Tying The knot: Burberry designer Christopher Bailey is set to marry his boyfriend of three years, Simon Woods.
The most famous people in the world tied the knot secretly over the weekend.
Multiply that by two, and you get an idea of what happens when two guys consider tying the knot.
There is something irrevocable-feeling about couples tying the knot on the steps of the county courthouse.
On Thursday, after five seasons of beautifully clumsy courtship, Jim and Pam will finally tie the knot on The Office.
The Hajji said: 'I have untied as knot in my head-handkerchief which will be more to us than a thousand.'
"Stand to it, my hearts of gold," said the old bowman as he passed from knot to knot.
You would get hold of the end and unwind it, just as I bite off this knot.
Wherever there was a knot of midnight roisterers, they quaffed her health.
At night before going to bed take one of your garters and tie it in a knot and hang it on the bed-post above your head.
Old English cnotta "intertwining of ropes, cords, etc.," from Proto-Germanic *knuttan- (cf. Low German knütte, Old Frisian knotta "knot," Dutch knot, Old High German knoto, German Knoten, perhaps also Old Norse knutr "knot, knob"). Figurative sense of "difficult problem" was in Old English (cf. Gordian knot). Symbolic of the bond of wedlock, early 13c. As an ornament of dress, first attested c.1400. Meaning "thickened part or protuberance on tissue of a plant" is from late 14c. The nautical unit of measure (1630s) is from the practice of attaching knotted string to the log line. The ship's speed can be measured by the number of knots that play out while the sand glass is running.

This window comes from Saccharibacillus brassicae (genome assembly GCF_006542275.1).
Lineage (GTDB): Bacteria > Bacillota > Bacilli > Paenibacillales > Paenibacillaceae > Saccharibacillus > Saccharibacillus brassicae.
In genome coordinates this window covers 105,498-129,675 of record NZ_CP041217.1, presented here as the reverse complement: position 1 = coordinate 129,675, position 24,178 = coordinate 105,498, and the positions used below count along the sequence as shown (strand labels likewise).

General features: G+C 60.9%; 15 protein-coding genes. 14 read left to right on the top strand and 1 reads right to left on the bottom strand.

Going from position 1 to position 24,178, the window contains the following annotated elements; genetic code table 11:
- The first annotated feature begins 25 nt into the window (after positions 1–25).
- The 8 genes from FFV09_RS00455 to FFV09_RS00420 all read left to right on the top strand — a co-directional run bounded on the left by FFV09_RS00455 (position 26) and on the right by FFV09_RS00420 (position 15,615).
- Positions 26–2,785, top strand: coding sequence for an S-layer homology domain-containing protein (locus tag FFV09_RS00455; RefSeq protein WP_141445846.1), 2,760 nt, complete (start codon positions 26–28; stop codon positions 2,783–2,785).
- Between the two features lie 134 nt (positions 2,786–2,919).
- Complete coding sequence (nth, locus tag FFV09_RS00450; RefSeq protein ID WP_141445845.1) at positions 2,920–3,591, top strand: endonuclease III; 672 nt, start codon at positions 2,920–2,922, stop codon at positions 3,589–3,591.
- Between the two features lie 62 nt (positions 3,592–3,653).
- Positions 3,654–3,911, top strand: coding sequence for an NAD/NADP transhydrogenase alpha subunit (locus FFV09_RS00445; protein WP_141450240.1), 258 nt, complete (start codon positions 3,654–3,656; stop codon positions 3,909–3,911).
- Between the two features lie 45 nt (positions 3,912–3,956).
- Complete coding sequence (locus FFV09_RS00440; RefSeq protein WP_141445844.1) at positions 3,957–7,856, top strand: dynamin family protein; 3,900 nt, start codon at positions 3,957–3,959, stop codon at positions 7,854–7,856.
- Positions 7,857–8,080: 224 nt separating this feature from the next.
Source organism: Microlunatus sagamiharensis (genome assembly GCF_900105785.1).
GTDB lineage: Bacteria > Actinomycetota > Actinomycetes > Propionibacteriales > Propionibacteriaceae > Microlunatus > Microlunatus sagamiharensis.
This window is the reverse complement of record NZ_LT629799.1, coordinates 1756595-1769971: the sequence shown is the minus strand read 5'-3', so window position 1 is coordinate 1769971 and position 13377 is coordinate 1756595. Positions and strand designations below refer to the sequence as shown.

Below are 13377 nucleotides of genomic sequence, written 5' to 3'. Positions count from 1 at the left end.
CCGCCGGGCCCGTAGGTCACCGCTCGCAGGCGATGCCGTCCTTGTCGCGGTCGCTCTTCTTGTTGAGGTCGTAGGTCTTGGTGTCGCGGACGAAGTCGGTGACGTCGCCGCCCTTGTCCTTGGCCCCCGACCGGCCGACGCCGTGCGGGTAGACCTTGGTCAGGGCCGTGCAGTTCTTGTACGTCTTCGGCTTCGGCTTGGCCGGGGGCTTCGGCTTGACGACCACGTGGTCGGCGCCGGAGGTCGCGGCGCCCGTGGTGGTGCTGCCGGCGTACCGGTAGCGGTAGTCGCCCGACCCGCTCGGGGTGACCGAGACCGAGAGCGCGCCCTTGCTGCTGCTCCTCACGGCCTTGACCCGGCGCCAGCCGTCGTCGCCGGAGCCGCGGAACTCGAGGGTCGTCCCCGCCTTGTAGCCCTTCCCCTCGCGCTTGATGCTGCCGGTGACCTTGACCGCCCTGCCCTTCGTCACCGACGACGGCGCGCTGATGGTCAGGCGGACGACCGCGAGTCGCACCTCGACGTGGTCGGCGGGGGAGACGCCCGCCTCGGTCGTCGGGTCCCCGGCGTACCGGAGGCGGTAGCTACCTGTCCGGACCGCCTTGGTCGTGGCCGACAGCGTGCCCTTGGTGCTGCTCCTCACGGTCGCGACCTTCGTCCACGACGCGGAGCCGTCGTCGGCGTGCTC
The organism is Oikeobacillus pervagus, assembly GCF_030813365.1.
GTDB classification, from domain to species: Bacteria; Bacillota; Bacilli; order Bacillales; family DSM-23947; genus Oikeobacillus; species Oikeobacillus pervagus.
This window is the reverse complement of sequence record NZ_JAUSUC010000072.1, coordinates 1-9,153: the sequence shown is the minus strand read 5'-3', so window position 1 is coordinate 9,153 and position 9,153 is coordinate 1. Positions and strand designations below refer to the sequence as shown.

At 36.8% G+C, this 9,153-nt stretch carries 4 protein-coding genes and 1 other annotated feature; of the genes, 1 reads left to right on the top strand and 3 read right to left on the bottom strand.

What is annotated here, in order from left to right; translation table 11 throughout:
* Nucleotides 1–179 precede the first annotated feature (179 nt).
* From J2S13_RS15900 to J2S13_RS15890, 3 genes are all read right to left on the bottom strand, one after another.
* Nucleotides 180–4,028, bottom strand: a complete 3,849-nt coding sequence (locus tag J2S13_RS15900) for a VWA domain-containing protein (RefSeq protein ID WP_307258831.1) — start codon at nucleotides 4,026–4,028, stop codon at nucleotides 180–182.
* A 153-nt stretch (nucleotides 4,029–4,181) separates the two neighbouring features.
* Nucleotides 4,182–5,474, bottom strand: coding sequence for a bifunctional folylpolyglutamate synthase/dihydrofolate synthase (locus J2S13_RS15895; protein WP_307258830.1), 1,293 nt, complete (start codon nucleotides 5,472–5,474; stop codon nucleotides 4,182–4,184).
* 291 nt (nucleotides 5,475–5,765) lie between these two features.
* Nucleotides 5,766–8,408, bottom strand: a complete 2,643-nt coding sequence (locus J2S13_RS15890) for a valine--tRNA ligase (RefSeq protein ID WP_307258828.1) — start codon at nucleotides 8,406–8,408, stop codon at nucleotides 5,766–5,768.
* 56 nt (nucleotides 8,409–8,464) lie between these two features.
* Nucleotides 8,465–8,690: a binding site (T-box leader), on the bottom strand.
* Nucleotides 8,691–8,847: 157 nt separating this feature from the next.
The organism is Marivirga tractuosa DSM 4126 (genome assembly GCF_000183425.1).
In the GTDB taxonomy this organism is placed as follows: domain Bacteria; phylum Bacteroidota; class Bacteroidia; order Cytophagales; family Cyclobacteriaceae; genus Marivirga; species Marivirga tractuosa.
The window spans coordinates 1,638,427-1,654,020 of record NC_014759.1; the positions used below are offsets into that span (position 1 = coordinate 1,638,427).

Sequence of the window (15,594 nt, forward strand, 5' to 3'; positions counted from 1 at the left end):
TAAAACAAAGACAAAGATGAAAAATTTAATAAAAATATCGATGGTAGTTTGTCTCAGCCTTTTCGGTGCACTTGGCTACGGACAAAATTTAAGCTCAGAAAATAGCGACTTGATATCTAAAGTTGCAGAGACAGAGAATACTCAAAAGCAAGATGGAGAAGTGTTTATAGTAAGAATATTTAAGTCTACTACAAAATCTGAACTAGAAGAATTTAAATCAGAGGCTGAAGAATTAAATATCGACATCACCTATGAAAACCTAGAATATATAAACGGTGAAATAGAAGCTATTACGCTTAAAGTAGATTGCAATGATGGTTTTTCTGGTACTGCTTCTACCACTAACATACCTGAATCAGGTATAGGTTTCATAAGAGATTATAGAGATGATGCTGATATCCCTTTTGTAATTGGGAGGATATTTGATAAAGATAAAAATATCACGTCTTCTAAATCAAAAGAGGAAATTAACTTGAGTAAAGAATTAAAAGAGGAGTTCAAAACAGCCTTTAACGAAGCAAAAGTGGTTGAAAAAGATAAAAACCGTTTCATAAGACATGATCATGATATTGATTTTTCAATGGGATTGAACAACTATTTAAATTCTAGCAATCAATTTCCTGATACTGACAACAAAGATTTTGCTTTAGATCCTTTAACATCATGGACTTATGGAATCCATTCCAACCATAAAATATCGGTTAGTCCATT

The distance between the knots on the log-line should contain 1/120 of a mile, supposing the glass to run exactly half a minute. [Jorge Juan and Antonio de Ulloa, "A Voyage to South America" 1760]
"to tie in a knot," mid-15c., from knot (n.). Related: Knotted (late 12c.), knotting.
A compact intersection of interlaced material, as of cord, ribbon, or rope.
A protuberant growth or swelling in a tissue, such as a gland.